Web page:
Q & A with Staff Attorney Noah Magaram

Staff Attorney Noah Magaram

For this month’s Q&A, we sat down for a conversation with Noah Magaram, an LCBH staff attorney who focuses much of his work on eviction defense. A graduate of DePaul University College of Law, Noah came to LCBH in Fall 2011 as a volunteer, and has been a staff attorney since September 2012.

Q: What made you choose to work at a legal aid agency?
I resolved when applying to law school to enter a practice area that was oriented toward the public interest. I became interested in housing law specifically after writing a legislative history of the Fair Housing Act in undergrad.

Q: What program(s) do you work on at LCBH?
My time is spent mostly in the Tenant Advocacy Program. Most of my caseload is composed of eviction defense, with a minority of cases relating to affirmative lawsuits for illegal lockouts and Keep Chicago Renting Ordinance (KCRO) violation cases.

Q: How many cases are you working on at a time? How do you manage?
I usually have 30-40 open cases at any given time. I use our case management system and my calendar to schedule and document as many details of the cases as possible so that my mind is free to deal with the client in front of me.

Q: What impact does a housing legal aid agency have on the community?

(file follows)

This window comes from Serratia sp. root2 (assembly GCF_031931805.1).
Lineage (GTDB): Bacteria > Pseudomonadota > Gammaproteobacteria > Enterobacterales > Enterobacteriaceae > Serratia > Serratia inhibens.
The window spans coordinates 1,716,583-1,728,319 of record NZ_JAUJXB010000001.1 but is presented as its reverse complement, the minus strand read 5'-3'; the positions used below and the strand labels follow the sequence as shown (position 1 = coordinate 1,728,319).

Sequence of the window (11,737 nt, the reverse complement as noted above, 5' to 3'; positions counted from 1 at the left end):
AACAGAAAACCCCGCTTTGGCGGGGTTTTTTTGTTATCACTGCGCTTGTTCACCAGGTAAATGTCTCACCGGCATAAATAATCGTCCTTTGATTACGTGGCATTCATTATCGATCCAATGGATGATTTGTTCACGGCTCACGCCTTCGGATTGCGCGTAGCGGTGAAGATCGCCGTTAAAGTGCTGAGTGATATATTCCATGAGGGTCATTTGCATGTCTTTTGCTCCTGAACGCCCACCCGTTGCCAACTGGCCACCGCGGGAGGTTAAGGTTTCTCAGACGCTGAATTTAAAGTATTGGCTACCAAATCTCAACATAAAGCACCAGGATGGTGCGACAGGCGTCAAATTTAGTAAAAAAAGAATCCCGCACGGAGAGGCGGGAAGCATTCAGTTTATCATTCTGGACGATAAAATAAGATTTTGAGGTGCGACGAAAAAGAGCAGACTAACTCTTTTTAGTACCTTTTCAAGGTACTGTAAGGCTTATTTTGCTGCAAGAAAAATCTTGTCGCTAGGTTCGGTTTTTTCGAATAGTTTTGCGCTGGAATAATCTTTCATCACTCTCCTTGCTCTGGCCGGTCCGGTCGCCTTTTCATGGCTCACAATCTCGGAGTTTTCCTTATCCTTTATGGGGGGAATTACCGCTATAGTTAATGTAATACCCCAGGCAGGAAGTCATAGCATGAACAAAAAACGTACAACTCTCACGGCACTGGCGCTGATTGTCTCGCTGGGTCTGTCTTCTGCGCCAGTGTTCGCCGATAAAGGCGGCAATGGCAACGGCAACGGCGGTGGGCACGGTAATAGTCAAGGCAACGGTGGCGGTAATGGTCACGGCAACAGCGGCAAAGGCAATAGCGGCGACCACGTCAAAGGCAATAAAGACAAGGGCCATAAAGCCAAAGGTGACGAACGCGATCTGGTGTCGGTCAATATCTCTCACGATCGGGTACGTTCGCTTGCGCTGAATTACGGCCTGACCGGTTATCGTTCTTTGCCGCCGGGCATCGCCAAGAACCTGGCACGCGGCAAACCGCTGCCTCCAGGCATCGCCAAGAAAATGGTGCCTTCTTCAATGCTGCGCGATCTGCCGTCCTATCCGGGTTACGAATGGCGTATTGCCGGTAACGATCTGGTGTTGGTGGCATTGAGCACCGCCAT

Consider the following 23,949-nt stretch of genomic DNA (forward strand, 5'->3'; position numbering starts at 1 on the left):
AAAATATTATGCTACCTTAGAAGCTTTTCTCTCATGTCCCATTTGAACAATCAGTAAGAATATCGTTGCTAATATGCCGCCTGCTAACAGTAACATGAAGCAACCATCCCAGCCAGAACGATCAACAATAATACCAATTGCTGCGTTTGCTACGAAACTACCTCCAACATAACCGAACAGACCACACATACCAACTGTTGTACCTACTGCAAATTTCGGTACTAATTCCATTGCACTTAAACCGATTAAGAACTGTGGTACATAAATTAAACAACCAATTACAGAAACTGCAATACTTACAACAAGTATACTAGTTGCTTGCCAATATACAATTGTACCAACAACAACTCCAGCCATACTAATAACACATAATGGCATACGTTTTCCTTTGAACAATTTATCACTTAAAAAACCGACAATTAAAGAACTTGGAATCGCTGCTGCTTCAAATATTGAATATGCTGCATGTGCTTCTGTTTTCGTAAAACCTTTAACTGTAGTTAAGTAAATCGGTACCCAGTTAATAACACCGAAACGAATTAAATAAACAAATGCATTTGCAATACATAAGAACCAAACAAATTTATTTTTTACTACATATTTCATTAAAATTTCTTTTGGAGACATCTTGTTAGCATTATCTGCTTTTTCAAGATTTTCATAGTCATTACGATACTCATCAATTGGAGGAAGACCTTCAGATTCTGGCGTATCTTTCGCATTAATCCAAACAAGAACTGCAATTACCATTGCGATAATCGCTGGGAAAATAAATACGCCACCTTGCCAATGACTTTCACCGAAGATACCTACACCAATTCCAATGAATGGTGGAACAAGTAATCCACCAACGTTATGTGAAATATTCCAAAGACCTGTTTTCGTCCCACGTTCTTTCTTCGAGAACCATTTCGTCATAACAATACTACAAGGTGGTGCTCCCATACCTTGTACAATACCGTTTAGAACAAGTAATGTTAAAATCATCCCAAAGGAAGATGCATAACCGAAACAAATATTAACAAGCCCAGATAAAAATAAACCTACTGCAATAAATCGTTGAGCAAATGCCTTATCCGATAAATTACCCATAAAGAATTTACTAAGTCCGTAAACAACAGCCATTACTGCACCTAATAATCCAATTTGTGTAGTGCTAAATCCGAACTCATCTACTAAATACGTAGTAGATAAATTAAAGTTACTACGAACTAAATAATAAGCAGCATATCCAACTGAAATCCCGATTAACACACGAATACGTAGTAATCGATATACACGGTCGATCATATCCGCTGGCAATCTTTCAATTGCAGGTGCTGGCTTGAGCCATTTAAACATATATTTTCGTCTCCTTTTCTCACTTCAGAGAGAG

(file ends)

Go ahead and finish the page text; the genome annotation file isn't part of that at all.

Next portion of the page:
A housing legal aid agency plays an important role in affording equal access to justice for indigent tenants in a community. By preventing tenants in a community from becoming homeless, legal aid often means the difference between hunger and food on the table, entering a homeless shelter and being stably housed, and the provision of safety and security from exploitation and abuse. On a larger scale, this can reduce strain on community resources, and improve the stability and housing stock of a given neighborhood.

Q: What was your most difficult case? And why?
I’ve had so many difficult cases. A recent case that I had was a senior citizen, Richard, who lived in CHA housing and was being evicted. Recently, he has had trouble accepting that he needs to live in assisted living. Richard’s family lives out of state and lacks the resources to come and assist him. His health caused him some issues with taking care of his bills and staying on budget, and he fell behind on his rent. On the trial date, Richard showed up in court being pushed in a wheelchair by a Cook County Sheriff, after he had collapsed in the lobby of the courthouse. I immediately requested a continuance so that Richard could get some medical attention, but the judge denied my request and evicted Richard after a bench trial. Eviction court can be a cruel process with harsh outcomes. Richard will now be forced to move to assisted living. Difficult cases like this can often be resolved when renters have an attorney in eviction court, but as this story illustrates, even with an attorney, the judges in eviction court can be unpredictable.

Q: Why is it so important for clients to have an advocate in court?